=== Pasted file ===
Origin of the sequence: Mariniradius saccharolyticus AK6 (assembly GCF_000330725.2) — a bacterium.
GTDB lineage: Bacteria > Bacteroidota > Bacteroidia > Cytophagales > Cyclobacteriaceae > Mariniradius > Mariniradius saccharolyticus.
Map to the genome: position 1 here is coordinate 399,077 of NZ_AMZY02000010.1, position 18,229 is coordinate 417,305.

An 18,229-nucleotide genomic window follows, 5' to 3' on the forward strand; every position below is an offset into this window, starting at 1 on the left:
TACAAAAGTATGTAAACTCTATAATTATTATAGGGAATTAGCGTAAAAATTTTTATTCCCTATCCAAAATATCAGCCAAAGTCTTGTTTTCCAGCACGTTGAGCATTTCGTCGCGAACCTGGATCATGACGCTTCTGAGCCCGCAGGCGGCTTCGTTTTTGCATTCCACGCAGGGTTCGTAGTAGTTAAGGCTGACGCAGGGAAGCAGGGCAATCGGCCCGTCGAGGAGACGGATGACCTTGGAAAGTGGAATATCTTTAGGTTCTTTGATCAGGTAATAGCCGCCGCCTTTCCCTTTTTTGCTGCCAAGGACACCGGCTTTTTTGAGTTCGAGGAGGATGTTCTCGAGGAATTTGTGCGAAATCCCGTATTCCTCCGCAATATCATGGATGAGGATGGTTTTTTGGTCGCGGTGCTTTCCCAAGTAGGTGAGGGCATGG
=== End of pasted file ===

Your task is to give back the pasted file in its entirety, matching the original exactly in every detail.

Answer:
Origin of the sequence: Mariniradius saccharolyticus AK6 (assembly GCF_000330725.2) — a bacterium.
GTDB lineage: Bacteria > Bacteroidota > Bacteroidia > Cytophagales > Cyclobacteriaceae > Mariniradius > Mariniradius saccharolyticus.
Map to the genome: position 1 here is coordinate 399,077 of NZ_AMZY02000010.1, position 18,229 is coordinate 417,305.

An 18,229-nucleotide genomic window follows, 5' to 3' on the forward strand; every position below is an offset into this window, starting at 1 on the left:
TACAAAAGTATGTAAACTCTATAATTATTATAGGGAATTAGCGTAAAAATTTTTATTCCCTATCCAAAATATCAGCCAAAGTCTTGTTTTCCAGCACGTTGAGCATTTCGTCGCGAACCTGGATCATGACGCTTCTGAGCCCGCAGGCGGCTTCGTTTTTGCATTCCACGCAGGGTTCGTAGTAGTTAAGGCTGACGCAGGGAAGCAGGGCAATCGGCCCGTCGAGGAGACGGATGACCTTGGAAAGTGGAATATCTTTAGGTTCTTTGATCAGGTAATAGCCGCCGCCTTTCCCTTTTTTGCTGCCAAGGACACCGGCTTTTTTGAGTTCGAGGAGGATGTTCTCGAGGAATTTGTGCGAAATCCCGTATTCCTCCGCAATATCATGGATGAGGATGGTTTTTTGGTCGCGGTGCTTTCCCAAGTAGGTGAGGGCATGG